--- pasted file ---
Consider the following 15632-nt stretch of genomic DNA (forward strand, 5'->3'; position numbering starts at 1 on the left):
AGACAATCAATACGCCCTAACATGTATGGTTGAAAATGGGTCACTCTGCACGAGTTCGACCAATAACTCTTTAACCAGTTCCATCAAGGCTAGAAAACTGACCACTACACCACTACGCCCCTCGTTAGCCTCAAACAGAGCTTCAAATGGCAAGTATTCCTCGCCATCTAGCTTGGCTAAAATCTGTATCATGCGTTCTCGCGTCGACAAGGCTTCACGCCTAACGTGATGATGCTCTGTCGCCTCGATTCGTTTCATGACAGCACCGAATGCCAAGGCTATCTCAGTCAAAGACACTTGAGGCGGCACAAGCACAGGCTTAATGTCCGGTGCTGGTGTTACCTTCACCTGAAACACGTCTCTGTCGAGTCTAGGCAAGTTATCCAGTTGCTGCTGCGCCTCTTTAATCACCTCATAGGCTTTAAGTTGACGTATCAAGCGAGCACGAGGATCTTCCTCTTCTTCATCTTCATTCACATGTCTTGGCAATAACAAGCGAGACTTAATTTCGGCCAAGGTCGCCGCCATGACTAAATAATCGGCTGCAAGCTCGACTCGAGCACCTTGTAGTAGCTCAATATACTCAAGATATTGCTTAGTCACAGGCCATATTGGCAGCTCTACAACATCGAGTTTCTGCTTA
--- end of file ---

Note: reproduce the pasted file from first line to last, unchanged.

Consider the following 15632-nt stretch of genomic DNA (forward strand, 5'->3'; position numbering starts at 1 on the left):
AGACAATCAATACGCCCTAACATGTATGGTTGAAAATGGGTCACTCTGCACGAGTTCGACCAATAACTCTTTAACCAGTTCCATCAAGGCTAGAAAACTGACCACTACACCACTACGCCCCTCGTTAGCCTCAAACAGAGCTTCAAATGGCAAGTATTCCTCGCCATCTAGCTTGGCTAAAATCTGTATCATGCGTTCTCGCGTCGACAAGGCTTCACGCCTAACGTGATGATGCTCTGTCGCCTCGATTCGTTTCATGACAGCACCGAATGCCAAGGCTATCTCAGTCAAAGACACTTGAGGCGGCACAAGCACAGGCTTAATGTCCGGTGCTGGTGTTACCTTCACCTGAAACACGTCTCTGTCGAGTCTAGGCAAGTTATCCAGTTGCTGCTGCGCCTCTTTAATCACCTCATAGGCTTTAAGTTGACGTATCAAGCGAGCACGAGGATCTTCCTCTTCTTCATCTTCATTCACATGTCTTGGCAATAACAAGCGAGACTTAATTTCGGCCAAGGTCGCCGCCATGACTAAATAATCGGCTGCAAGCTCGACTCGAGCACCTTGTAGTAGCTCAATATACTCAAGATATTGCTTAGTCACAGGCCATATTGGCAGCTCTACAACATCGAGTTTCTGCTTA